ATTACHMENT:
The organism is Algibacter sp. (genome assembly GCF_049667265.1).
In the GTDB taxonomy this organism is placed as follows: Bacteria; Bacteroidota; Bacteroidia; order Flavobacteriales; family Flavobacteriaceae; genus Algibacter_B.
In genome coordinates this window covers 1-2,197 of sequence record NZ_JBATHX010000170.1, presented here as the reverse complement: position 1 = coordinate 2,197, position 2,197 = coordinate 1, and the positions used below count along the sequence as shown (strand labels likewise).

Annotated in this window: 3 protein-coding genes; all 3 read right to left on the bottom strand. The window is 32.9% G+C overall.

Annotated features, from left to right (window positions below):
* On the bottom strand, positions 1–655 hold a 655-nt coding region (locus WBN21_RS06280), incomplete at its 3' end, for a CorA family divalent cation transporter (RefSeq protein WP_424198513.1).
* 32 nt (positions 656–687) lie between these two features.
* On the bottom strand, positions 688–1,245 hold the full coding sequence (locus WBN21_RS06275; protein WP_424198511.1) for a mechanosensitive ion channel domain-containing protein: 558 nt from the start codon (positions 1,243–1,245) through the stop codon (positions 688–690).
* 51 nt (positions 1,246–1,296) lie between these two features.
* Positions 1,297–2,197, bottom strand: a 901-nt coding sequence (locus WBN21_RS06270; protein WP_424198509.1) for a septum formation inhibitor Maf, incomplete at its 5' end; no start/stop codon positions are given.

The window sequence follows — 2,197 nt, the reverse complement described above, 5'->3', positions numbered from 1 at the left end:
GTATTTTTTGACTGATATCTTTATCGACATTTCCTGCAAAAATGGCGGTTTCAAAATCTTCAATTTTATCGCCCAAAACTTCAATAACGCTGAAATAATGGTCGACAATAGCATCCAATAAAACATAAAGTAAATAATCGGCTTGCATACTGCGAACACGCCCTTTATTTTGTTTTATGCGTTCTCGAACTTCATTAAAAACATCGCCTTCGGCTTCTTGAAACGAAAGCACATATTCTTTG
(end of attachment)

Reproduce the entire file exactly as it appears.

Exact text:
The organism is Algibacter sp. (genome assembly GCF_049667265.1).
In the GTDB taxonomy this organism is placed as follows: Bacteria; Bacteroidota; Bacteroidia; order Flavobacteriales; family Flavobacteriaceae; genus Algibacter_B.
In genome coordinates this window covers 1-2,197 of sequence record NZ_JBATHX010000170.1, presented here as the reverse complement: position 1 = coordinate 2,197, position 2,197 = coordinate 1, and the positions used below count along the sequence as shown (strand labels likewise).

Annotated in this window: 3 protein-coding genes; all 3 read right to left on the bottom strand. The window is 32.9% G+C overall.

Annotated features, from left to right (window positions below):
* On the bottom strand, positions 1–655 hold a 655-nt coding region (locus WBN21_RS06280), incomplete at its 3' end, for a CorA family divalent cation transporter (RefSeq protein WP_424198513.1).
* 32 nt (positions 656–687) lie between these two features.
* On the bottom strand, positions 688–1,245 hold the full coding sequence (locus WBN21_RS06275; protein WP_424198511.1) for a mechanosensitive ion channel domain-containing protein: 558 nt from the start codon (positions 1,243–1,245) through the stop codon (positions 688–690).
* 51 nt (positions 1,246–1,296) lie between these two features.
* Positions 1,297–2,197, bottom strand: a 901-nt coding sequence (locus WBN21_RS06270; protein WP_424198509.1) for a septum formation inhibitor Maf, incomplete at its 5' end; no start/stop codon positions are given.

The window sequence follows — 2,197 nt, the reverse complement described above, 5'->3', positions numbered from 1 at the left end:
GTATTTTTTGACTGATATCTTTATCGACATTTCCTGCAAAAATGGCGGTTTCAAAATCTTCAATTTTATCGCCCAAAACTTCAATAACGCTGAAATAATGGTCGACAATAGCATCCAATAAAACATAAAGTAAATAATCGGCTTGCATACTGCGAACACGCCCTTTATTTTGTTTTATGCGTTCTCGAACTTCATTAAAAACATCGCCTTCGGCTTCTTGAAACGAAAGCACATATTCTTTG